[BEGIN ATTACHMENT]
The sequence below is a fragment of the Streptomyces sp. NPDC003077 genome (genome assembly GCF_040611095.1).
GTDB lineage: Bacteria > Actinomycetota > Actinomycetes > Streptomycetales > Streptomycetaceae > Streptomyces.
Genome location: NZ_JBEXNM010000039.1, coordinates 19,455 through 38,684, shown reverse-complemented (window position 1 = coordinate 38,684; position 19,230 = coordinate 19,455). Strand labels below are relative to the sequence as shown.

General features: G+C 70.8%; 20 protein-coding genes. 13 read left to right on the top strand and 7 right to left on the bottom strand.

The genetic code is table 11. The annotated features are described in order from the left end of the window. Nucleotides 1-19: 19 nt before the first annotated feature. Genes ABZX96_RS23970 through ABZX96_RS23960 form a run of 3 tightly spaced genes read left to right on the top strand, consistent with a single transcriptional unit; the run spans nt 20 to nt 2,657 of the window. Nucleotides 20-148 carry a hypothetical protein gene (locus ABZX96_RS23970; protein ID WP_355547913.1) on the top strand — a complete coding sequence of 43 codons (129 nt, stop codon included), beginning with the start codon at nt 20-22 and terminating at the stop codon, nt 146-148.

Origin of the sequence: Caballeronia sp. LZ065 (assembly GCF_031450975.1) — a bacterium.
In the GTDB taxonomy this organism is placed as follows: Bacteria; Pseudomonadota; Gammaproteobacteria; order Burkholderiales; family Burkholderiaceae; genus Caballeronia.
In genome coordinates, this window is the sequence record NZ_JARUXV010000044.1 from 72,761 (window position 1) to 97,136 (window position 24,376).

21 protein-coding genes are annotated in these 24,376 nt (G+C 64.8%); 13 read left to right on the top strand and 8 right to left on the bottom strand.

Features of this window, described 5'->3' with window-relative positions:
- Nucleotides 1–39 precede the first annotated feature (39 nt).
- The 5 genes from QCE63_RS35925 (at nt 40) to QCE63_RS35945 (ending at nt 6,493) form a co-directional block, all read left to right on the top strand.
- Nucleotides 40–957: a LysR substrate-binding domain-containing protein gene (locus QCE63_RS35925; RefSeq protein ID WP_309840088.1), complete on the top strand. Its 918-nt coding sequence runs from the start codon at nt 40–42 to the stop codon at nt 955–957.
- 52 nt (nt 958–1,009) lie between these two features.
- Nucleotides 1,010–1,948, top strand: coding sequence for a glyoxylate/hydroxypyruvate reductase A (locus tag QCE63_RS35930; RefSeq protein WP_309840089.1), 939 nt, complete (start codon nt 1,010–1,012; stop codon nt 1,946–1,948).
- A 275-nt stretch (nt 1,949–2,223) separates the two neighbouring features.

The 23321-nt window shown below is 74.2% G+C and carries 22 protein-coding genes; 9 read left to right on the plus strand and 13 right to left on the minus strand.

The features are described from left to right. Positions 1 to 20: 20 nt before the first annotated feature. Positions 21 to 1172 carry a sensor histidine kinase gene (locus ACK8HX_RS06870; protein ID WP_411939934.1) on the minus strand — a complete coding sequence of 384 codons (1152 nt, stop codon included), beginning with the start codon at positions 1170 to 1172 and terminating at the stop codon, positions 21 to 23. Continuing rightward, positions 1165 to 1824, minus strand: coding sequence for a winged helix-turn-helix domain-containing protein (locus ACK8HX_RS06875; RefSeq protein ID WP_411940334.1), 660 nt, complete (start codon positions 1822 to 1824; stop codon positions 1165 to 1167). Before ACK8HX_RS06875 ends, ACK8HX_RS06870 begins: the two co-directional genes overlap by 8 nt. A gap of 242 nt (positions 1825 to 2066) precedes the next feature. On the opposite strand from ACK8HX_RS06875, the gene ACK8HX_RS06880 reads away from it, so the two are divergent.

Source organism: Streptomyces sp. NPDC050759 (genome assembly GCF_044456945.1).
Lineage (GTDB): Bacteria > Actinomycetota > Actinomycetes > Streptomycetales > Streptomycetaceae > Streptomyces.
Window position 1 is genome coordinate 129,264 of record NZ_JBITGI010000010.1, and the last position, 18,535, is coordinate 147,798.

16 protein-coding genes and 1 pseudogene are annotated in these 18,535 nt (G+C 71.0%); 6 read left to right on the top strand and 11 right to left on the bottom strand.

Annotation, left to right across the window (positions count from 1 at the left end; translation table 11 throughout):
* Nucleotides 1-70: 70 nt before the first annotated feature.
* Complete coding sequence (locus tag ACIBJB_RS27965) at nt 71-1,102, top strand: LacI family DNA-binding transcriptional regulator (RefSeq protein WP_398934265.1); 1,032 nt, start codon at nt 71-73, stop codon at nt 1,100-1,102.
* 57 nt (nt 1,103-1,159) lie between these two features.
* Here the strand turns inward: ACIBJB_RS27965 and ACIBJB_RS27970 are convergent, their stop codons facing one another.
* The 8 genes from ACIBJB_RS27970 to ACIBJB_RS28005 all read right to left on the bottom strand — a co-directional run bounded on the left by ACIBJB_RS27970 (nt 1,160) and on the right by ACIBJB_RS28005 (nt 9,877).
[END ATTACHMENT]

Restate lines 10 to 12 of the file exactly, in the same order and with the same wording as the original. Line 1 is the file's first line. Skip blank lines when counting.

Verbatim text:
Features of this window, described 5'->3' with window-relative positions:
- Nucleotides 1–39 precede the first annotated feature (39 nt).
- The 5 genes from QCE63_RS35925 (at nt 40) to QCE63_RS35945 (ending at nt 6,493) form a co-directional block, all read left to right on the top strand.